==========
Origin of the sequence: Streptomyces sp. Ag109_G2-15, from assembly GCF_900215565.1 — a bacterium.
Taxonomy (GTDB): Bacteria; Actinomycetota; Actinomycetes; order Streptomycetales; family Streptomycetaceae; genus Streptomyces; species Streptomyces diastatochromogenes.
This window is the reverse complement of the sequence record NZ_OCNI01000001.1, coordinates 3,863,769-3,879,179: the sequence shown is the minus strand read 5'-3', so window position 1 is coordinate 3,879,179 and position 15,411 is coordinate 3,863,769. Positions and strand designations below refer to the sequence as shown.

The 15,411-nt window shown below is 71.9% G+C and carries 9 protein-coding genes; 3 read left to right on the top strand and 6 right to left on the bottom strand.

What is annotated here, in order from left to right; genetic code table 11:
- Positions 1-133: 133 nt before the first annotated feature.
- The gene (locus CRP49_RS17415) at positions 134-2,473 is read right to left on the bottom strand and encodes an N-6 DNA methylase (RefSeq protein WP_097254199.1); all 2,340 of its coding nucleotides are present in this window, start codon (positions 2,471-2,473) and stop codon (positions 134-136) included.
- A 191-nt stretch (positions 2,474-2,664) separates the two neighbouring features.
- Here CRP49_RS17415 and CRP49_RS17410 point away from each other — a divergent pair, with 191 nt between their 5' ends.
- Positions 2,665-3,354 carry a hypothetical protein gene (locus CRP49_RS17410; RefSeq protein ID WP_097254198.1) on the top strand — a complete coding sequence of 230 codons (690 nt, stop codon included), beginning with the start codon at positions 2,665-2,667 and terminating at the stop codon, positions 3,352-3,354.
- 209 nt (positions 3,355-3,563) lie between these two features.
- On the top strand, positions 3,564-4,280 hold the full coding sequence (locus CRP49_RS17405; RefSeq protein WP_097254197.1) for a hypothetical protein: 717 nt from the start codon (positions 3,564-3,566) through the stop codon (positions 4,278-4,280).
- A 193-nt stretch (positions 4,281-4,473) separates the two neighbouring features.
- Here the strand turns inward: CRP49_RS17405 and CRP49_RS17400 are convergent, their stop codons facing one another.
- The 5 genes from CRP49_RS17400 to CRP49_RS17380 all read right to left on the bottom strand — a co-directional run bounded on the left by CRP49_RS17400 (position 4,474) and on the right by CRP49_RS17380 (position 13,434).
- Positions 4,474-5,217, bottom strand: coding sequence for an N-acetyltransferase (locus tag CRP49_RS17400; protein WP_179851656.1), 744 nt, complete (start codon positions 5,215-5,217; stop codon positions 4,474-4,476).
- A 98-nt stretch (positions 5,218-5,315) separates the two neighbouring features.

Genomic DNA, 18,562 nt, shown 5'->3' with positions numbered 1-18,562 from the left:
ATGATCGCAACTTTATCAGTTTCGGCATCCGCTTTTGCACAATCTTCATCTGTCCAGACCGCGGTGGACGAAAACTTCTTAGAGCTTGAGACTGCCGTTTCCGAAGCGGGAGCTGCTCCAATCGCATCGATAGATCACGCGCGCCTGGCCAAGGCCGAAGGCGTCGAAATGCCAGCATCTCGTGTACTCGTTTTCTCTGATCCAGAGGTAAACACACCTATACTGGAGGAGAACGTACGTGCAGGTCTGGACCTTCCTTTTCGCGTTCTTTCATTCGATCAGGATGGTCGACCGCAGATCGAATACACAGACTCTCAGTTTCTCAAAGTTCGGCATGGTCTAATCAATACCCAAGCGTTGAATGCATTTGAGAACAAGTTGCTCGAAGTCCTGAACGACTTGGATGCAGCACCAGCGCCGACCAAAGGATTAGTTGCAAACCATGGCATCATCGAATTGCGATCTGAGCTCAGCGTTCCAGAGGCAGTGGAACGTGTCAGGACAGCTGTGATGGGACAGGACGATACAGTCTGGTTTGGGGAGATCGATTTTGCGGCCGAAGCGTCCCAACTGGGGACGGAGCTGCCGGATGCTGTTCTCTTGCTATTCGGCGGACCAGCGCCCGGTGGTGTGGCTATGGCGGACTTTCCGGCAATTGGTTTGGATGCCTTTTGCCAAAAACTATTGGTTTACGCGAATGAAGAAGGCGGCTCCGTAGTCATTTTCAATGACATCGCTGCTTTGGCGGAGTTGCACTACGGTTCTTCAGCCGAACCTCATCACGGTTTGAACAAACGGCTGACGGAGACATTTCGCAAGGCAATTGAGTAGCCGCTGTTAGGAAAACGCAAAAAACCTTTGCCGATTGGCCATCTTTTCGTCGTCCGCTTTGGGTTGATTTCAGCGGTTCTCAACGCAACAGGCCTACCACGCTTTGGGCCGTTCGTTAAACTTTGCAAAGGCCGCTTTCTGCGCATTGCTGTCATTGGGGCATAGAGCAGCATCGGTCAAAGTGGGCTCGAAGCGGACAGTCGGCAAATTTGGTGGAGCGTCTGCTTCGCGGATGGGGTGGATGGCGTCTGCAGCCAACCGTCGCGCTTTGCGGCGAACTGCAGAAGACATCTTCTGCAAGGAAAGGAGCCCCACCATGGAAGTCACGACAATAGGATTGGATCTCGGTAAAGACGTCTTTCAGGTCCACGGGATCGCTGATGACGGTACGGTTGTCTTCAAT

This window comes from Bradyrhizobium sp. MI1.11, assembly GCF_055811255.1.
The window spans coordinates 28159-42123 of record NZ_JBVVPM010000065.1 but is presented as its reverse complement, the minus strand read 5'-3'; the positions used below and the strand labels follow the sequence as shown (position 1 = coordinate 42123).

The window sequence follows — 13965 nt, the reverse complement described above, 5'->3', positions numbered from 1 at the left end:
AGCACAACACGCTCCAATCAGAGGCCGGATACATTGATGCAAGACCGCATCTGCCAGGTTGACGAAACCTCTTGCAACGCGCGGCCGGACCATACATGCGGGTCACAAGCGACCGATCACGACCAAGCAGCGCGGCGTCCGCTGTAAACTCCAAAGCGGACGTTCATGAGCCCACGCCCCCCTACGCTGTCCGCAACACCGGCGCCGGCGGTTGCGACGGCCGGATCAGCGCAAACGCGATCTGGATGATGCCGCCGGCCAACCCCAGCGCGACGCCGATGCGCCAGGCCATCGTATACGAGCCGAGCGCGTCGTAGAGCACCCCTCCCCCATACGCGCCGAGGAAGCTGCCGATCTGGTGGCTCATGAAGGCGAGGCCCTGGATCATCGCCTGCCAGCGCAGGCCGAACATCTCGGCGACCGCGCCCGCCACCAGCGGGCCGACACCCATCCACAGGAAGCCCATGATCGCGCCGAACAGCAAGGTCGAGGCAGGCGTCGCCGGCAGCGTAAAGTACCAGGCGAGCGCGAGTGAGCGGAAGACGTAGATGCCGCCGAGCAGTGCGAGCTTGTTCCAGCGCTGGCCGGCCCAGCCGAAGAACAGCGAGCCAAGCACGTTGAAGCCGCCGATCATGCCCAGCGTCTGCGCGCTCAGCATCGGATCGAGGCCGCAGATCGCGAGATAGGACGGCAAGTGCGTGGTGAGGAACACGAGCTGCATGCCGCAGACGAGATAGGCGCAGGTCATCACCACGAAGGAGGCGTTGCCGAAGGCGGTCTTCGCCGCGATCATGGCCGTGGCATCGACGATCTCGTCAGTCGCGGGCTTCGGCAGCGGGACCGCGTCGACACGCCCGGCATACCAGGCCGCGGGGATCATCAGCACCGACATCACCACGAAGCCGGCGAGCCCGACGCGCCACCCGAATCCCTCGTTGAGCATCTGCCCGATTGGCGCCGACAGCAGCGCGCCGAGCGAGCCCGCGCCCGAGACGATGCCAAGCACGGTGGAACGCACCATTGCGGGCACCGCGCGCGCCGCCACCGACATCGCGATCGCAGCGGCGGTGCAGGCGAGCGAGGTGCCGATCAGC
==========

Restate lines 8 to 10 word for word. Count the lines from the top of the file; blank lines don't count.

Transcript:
- A 191-nt stretch (positions 2,474-2,664) separates the two neighbouring features.
- Here CRP49_RS17415 and CRP49_RS17410 point away from each other — a divergent pair, with 191 nt between their 5' ends.
- Positions 2,665-3,354 carry a hypothetical protein gene (locus CRP49_RS17410; RefSeq protein ID WP_097254198.1) on the top strand — a complete coding sequence of 230 codons (690 nt, stop codon included), beginning with the start codon at positions 2,665-2,667 and terminating at the stop codon, positions 3,352-3,354.